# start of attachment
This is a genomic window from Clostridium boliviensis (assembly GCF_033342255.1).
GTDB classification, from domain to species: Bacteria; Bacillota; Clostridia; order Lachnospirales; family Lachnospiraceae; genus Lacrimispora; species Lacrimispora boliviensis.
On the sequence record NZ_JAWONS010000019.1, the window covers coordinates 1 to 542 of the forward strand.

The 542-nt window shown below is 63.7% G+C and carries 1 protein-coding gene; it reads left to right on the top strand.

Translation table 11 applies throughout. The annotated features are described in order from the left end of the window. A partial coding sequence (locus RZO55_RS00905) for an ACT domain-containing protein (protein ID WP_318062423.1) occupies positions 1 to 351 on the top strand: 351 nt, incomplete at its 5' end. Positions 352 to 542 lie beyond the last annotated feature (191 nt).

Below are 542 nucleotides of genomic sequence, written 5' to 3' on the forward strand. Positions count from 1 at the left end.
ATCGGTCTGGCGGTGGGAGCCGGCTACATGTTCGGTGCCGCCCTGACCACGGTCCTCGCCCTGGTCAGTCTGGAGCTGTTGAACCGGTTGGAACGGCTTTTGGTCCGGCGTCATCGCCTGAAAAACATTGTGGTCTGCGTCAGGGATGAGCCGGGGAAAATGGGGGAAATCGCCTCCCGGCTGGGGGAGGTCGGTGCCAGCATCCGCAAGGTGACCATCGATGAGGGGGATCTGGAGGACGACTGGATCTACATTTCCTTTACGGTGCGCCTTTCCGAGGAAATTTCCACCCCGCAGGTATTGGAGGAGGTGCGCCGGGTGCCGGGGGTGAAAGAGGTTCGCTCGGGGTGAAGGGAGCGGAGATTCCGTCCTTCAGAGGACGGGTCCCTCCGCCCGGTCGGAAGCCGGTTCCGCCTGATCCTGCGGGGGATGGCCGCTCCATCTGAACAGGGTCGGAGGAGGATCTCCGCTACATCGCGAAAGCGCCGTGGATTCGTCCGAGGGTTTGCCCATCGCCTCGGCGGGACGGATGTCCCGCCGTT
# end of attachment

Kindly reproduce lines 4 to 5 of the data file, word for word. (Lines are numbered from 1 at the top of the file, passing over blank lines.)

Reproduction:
The 542-nt window shown below is 63.7% G+C and carries 1 protein-coding gene; it reads left to right on the top strand.

Translation table 11 applies throughout. The annotated features are described in order from the left end of the window. A partial coding sequence (locus RZO55_RS00905) for an ACT domain-containing protein (protein ID WP_318062423.1) occupies positions 1 to 351 on the top strand: 351 nt, incomplete at its 5' end. Positions 352 to 542 lie beyond the last annotated feature (191 nt).